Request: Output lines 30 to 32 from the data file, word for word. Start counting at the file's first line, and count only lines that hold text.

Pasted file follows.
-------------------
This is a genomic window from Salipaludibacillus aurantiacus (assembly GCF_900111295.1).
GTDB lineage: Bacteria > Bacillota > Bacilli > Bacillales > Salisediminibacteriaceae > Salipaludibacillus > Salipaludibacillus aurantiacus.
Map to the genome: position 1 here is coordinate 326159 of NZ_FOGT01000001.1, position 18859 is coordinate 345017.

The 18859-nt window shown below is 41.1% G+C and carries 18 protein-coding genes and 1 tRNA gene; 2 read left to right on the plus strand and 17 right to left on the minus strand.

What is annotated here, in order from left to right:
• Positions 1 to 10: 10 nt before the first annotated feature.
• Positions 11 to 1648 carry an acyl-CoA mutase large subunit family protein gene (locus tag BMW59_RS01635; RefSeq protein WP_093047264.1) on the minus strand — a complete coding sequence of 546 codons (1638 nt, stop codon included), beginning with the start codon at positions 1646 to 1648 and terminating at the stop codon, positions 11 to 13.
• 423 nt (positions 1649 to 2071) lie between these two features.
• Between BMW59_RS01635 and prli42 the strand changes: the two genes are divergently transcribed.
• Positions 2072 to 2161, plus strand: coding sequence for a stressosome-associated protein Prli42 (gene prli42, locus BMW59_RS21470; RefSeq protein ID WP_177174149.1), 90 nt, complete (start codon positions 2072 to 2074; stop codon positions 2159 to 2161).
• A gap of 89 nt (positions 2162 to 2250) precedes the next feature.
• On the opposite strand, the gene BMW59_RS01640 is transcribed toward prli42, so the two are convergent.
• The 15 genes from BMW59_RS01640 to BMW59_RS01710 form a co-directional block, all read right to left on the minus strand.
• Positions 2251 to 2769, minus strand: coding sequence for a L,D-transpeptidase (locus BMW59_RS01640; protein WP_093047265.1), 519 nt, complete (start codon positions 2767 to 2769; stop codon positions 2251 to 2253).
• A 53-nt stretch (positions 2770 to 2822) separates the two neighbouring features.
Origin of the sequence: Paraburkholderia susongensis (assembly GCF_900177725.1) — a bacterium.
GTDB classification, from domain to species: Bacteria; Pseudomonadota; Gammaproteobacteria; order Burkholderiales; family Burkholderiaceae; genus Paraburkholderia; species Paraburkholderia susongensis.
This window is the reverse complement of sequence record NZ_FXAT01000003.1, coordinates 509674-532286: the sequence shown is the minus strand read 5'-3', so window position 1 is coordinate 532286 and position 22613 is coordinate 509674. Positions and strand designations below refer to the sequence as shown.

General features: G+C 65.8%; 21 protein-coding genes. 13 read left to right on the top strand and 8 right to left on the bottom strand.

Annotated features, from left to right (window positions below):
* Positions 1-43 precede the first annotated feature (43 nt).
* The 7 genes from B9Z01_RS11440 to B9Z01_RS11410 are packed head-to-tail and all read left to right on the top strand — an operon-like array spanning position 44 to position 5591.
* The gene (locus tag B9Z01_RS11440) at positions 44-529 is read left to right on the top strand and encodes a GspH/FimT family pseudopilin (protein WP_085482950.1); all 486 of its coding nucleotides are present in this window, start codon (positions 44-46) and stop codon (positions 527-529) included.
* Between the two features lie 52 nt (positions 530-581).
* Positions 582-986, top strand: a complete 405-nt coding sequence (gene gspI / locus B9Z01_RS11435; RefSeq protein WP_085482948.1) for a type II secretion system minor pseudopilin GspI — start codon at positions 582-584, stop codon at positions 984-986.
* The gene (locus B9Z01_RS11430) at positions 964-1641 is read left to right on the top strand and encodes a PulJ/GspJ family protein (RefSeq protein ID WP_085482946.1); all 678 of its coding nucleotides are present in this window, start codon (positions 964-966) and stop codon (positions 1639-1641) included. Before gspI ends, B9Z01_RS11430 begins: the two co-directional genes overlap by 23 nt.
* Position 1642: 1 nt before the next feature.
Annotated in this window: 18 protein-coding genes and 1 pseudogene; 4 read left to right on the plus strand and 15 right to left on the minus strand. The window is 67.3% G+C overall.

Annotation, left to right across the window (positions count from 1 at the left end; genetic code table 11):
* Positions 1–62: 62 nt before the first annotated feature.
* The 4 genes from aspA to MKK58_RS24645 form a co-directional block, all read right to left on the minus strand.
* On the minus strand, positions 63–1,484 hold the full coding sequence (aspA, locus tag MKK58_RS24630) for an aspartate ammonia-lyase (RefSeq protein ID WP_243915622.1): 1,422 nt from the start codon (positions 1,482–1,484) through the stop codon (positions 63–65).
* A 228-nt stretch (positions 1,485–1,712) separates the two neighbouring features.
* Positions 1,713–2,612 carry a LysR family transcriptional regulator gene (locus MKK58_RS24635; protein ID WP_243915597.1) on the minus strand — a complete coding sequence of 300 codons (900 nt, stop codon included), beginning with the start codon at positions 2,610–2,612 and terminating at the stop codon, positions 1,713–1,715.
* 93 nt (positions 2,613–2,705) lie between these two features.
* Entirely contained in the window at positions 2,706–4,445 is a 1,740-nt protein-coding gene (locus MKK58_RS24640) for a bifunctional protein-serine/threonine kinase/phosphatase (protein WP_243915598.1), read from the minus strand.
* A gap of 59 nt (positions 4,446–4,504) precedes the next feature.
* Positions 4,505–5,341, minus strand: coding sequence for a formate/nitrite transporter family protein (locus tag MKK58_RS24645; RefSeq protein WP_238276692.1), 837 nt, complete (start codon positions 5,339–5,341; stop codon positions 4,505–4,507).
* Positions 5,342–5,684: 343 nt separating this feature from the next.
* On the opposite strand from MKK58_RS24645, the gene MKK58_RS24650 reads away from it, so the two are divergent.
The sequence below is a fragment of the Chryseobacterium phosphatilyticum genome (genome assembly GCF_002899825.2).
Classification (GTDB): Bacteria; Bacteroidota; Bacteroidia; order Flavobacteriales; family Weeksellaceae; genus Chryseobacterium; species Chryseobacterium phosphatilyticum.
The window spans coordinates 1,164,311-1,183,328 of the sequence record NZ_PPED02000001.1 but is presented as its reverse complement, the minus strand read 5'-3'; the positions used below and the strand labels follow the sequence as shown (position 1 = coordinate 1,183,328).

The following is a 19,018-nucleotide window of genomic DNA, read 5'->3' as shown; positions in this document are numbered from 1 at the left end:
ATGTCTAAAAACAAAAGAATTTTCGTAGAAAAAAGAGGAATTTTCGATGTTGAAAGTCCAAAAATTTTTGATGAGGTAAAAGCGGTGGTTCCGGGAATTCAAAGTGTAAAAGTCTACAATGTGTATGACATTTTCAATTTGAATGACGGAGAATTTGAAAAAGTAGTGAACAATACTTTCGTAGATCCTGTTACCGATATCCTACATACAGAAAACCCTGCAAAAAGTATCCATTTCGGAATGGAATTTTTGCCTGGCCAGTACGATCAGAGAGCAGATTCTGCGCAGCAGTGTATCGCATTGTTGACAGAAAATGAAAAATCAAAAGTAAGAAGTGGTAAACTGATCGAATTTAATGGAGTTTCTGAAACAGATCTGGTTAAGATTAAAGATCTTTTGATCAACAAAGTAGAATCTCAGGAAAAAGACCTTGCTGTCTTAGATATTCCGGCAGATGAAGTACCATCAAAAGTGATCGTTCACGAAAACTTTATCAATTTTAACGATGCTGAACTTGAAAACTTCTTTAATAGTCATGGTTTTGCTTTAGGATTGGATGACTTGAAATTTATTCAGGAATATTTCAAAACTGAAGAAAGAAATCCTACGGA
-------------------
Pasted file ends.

* Positions 1–62: 62 nt before the first annotated feature.
* The 4 genes from aspA to MKK58_RS24645 form a co-directional block, all read right to left on the minus strand.
* On the minus strand, positions 63–1,484 hold the full coding sequence (aspA, locus tag MKK58_RS24630) for an aspartate ammonia-lyase (RefSeq protein ID WP_243915622.1): 1,422 nt from the start codon (positions 1,482–1,484) through the stop codon (positions 63–65).